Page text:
A Japanese menswear company has begun selling an “anti-swine flu” business suit that it says can reduce the risk of catching the virus.
The wool suit is coated with titanium dioxide, which breaks down the virus molecules on contact under ultraviolet light, Haruyama Trading Co. said.
The material, which can also reduce odours such as cigarette smoke, will keep its anti-virus properties even after being dry cleaned more than 20 times, the company said.
It will go on sale at 272 stores across Japan on Saturday, with a price tag of 52,290 yen (589 dollars), following its launch in Tokyo on Thursday, said company spokesman Ryugo Yamamoto.
The company had initially aimed to develop a dirt- and odour-resistant suit, “but laboratory experiments proved that molecules of viruses were actually dissolved three hours after they adhered to the fabric,” he said.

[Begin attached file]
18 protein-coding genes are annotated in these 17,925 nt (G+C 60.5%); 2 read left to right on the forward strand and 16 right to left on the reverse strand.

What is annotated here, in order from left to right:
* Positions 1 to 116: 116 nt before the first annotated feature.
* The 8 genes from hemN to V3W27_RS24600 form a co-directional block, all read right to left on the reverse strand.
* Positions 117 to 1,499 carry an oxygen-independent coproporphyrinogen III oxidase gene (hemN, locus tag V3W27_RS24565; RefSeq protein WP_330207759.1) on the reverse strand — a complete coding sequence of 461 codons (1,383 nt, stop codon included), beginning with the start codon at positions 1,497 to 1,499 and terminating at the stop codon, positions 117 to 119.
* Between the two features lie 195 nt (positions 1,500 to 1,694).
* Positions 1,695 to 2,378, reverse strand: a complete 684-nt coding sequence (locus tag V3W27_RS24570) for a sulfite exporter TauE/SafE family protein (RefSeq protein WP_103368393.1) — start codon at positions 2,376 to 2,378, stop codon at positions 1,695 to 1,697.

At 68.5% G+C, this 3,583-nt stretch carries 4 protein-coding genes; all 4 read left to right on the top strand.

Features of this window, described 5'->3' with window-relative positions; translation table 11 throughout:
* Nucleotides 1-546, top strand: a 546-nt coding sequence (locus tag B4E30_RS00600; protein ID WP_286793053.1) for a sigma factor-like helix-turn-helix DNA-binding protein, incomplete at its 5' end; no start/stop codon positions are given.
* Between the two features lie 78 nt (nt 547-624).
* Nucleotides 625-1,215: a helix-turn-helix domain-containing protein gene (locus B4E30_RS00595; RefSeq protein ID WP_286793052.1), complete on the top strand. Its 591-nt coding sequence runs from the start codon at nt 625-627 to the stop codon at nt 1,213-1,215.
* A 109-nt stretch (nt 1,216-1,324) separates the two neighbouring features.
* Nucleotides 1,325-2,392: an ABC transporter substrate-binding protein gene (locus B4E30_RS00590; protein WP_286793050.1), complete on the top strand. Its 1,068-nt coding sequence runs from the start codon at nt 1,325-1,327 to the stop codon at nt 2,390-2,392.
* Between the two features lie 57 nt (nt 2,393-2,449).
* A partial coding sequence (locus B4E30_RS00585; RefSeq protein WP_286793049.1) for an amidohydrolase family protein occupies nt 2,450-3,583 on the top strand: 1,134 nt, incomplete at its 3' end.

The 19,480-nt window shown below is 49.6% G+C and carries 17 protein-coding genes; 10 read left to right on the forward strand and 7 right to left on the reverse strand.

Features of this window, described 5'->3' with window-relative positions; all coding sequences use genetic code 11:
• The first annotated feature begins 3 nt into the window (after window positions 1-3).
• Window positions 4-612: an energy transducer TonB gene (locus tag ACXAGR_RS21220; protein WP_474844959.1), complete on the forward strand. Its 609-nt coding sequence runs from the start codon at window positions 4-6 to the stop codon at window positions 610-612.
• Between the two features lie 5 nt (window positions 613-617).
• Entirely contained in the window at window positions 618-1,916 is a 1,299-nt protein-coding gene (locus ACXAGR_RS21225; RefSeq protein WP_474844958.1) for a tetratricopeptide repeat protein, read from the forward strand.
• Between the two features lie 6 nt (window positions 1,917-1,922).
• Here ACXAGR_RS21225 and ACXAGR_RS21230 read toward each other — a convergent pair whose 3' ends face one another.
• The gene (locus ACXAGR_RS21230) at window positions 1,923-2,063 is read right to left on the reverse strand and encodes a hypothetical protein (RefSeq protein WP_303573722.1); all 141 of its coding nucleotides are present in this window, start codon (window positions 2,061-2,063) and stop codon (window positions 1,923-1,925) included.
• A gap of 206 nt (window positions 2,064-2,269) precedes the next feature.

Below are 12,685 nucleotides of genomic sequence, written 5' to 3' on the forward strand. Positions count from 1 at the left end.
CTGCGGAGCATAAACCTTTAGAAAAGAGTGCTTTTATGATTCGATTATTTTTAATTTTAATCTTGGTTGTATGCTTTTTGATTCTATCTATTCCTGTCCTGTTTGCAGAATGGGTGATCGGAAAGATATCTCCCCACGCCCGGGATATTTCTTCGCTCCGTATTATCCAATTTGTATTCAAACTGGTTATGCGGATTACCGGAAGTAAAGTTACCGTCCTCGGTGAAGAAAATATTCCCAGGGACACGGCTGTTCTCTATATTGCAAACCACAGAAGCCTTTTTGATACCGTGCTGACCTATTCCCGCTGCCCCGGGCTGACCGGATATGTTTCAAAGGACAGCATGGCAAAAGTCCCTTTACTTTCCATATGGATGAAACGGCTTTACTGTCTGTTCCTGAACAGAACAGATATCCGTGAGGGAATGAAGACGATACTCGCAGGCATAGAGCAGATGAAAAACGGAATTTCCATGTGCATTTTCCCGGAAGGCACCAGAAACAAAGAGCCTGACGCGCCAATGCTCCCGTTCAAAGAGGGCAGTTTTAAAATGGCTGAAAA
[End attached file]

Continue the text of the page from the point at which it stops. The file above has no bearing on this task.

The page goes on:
Japanese people are known for being extremely hygiene-conscious, with thousands of people on the street wearing masks when the first Japanese victims tested positive for swine flu in May.
Students and even adult workers are instructed how to effectively wash their hands and gargle, while antibacterial goods ranging from men’s socks to a computer mouse are also popular.